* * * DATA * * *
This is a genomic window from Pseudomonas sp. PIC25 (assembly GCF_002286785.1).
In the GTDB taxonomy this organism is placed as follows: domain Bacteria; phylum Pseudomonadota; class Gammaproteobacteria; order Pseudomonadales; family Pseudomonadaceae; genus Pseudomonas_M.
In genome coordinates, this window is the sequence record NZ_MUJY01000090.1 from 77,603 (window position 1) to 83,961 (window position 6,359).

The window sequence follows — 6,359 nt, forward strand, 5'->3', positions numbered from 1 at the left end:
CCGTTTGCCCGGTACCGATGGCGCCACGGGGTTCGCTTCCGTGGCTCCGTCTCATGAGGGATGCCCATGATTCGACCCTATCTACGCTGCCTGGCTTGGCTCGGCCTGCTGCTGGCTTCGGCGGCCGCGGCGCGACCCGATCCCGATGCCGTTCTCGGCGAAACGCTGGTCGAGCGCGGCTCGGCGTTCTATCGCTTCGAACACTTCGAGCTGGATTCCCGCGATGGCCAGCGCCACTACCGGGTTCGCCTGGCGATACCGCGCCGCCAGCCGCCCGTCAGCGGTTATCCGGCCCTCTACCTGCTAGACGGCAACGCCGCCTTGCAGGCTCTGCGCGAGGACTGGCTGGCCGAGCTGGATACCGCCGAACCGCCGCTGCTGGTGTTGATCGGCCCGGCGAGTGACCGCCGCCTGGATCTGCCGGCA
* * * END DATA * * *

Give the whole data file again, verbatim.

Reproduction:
This is a genomic window from Pseudomonas sp. PIC25 (assembly GCF_002286785.1).
In the GTDB taxonomy this organism is placed as follows: domain Bacteria; phylum Pseudomonadota; class Gammaproteobacteria; order Pseudomonadales; family Pseudomonadaceae; genus Pseudomonas_M.
In genome coordinates, this window is the sequence record NZ_MUJY01000090.1 from 77,603 (window position 1) to 83,961 (window position 6,359).

The window sequence follows — 6,359 nt, forward strand, 5'->3', positions numbered from 1 at the left end:
CCGTTTGCCCGGTACCGATGGCGCCACGGGGTTCGCTTCCGTGGCTCCGTCTCATGAGGGATGCCCATGATTCGACCCTATCTACGCTGCCTGGCTTGGCTCGGCCTGCTGCTGGCTTCGGCGGCCGCGGCGCGACCCGATCCCGATGCCGTTCTCGGCGAAACGCTGGTCGAGCGCGGCTCGGCGTTCTATCGCTTCGAACACTTCGAGCTGGATTCCCGCGATGGCCAGCGCCACTACCGGGTTCGCCTGGCGATACCGCGCCGCCAGCCGCCCGTCAGCGGTTATCCGGCCCTCTACCTGCTAGACGGCAACGCCGCCTTGCAGGCTCTGCGCGAGGACTGGCTGGCCGAGCTGGATACCGCCGAACCGCCGCTGCTGGTGTTGATCGGCCCGGCGAGTGACCGCCGCCTGGATCTGCCGGCA